One day when I was away, Eileen saw Sammy’s mother drive away in her car. She grabbed her little brother’s hand and walked over to Sammy’s house to see if he had left any of Ronnie Jay’s toys lying around on the ground of his trailer. When she did so, she noticed that Sammy’s father was outside working on his car. She explained what had been happening to the father. He was saddened by this bit of news, went inside and brought out Sammy’s toy box which was loaded with nicer toys than Ronnie Jay had. He told them that they could look through the box and take whatever was Ronnie Jay’s. He said that he did not want his son to think it was OK to take other’s things and grow up to be a thief.

This made a big impression on Eileen and when I got home she told me what she had learned. Sammy’s mother spent many hours telling us what a great Christian she was, and how bad her husband was because he did not go to church. Yet the husband did the right thing and was concerned for his son’s future. Eileen wondered if the biggest hindrance to the man’s conversion was his wife.

How careful we must be in our dealing with others. The way we live our life can draw others to our Loving Saviour or make them turn away from Him. We must ask ourselves the question posed in this familiar chorus, Can the world see Jesus in you? Can the world see Jesus in me? Do our hearts to Him ring true And our life and service too? Can the world see Jesus in me, in you? Our Dear Saviour commands, “Let your light so shine before men, that they may see your good works, and glorify your Father which is in heaven.” Matt 5:16
Just before He ascended to Heaven, Jesus commissioned His followers to be witnesses for Him. “But ye shall receive power, after that the Holy Ghost is come upon you: and ye shall be witnesses unto me both in Jerusalem, and in all Judaea, and in Samaria, and unto the uttermost part of the earth.” Acts 1:8 This is also His plan for us. We are to start their witnessing close to home and from there the gospel message will spread to the entire world. We must daily ask ourselves, “How is my witness in my home, to my neighbors, to my co-workers? Am I concerned for their souls? Am I leading them to my Loving Saviour by my example as well as by my words?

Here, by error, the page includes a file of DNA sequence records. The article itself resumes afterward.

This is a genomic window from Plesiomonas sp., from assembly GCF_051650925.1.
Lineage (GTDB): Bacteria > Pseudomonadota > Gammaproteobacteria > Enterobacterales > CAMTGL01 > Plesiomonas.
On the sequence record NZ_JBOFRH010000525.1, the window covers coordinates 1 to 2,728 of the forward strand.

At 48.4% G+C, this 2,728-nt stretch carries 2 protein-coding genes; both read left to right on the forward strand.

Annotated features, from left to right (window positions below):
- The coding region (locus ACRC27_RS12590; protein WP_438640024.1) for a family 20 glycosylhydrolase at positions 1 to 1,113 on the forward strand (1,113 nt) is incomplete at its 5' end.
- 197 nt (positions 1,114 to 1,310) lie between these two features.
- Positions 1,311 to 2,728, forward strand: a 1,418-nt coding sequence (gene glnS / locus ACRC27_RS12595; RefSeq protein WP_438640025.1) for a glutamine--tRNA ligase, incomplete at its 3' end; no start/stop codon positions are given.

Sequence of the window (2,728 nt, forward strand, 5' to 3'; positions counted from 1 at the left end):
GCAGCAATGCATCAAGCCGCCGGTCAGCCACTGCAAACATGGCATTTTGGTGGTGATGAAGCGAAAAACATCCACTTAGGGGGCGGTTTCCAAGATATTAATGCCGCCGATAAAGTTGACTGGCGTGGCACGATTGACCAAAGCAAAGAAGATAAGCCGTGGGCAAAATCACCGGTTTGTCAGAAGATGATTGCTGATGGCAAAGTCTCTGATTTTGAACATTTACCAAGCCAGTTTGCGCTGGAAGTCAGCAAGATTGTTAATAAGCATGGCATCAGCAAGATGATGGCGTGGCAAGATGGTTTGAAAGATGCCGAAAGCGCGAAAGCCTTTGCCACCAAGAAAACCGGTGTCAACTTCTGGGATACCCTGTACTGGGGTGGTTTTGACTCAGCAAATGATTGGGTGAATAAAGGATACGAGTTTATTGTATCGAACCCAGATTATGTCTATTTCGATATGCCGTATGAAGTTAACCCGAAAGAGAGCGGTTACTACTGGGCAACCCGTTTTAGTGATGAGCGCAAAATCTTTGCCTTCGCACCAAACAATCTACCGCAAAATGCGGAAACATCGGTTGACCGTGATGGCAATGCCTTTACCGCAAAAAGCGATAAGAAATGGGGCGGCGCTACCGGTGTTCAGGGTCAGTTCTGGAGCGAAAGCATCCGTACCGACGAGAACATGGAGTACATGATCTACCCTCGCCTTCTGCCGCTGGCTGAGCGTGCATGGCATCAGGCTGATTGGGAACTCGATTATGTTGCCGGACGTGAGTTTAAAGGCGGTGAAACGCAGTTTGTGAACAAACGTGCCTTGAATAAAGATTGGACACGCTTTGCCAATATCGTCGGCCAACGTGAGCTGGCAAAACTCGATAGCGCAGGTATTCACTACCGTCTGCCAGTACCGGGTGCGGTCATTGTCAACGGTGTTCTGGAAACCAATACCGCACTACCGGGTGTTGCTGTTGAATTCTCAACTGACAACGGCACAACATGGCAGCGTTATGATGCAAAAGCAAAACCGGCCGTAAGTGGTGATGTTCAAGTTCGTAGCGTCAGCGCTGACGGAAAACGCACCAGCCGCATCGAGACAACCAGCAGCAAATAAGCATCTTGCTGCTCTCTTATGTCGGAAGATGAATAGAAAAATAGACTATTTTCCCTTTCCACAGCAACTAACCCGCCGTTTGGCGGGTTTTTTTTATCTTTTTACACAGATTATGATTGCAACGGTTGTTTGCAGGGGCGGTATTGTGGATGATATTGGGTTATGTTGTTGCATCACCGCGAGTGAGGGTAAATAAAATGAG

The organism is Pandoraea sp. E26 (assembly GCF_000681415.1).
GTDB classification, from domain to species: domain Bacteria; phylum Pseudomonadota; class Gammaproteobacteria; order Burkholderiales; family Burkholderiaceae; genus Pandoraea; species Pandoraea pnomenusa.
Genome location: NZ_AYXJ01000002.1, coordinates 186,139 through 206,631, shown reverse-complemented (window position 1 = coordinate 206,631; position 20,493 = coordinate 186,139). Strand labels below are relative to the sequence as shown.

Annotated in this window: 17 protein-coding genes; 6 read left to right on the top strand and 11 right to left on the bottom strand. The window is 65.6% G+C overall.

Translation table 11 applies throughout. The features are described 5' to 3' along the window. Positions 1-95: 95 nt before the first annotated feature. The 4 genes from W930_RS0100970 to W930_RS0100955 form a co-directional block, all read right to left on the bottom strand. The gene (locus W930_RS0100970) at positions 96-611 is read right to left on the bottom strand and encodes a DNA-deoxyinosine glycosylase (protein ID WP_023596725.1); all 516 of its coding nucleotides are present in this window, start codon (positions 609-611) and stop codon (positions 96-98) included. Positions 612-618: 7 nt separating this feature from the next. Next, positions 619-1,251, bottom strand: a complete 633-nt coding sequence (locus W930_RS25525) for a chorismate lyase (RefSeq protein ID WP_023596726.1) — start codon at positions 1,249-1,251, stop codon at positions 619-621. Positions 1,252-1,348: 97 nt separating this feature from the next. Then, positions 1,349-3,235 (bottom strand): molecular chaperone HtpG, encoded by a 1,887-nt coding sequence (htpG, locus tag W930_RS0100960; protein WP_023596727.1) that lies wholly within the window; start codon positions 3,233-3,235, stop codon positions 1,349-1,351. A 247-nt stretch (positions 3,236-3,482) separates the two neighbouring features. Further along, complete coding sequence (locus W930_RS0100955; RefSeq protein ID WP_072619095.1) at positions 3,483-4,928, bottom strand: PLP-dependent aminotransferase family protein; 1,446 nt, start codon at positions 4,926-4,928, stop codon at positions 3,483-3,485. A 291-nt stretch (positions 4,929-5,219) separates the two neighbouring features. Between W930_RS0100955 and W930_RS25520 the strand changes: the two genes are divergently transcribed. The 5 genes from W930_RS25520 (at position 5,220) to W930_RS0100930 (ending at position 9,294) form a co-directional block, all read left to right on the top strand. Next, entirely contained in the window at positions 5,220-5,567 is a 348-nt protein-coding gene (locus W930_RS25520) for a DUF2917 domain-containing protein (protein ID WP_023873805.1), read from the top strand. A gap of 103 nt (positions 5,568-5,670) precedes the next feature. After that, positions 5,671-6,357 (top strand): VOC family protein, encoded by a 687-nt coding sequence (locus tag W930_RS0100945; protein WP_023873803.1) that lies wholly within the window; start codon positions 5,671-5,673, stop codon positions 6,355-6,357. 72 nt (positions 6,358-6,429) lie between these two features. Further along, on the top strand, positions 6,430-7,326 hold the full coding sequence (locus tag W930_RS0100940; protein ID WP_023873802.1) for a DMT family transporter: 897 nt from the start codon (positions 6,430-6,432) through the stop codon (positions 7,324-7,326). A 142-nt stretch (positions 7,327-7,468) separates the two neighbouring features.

May we, as we behold Him through His Holy Word, be “changed into the same image from glory to glory, even as by the Spirit of the Lord.” 2 Cor 3:18 May we “follow after righteousness, godliness, faith, love, patience, meekness, fighting the good fight of faith, lay hold on eternal life, whereunto [we] also [are] called, and [profess] a good profession before many witnesses.” 1 Tim 6:11,12 May our daily prayer be, “Let the words of my mouth, and the meditation of my heart, be acceptable in thy sight, O LORD, my strength, and my redeemer.” Ps 19:14


Music in a Cave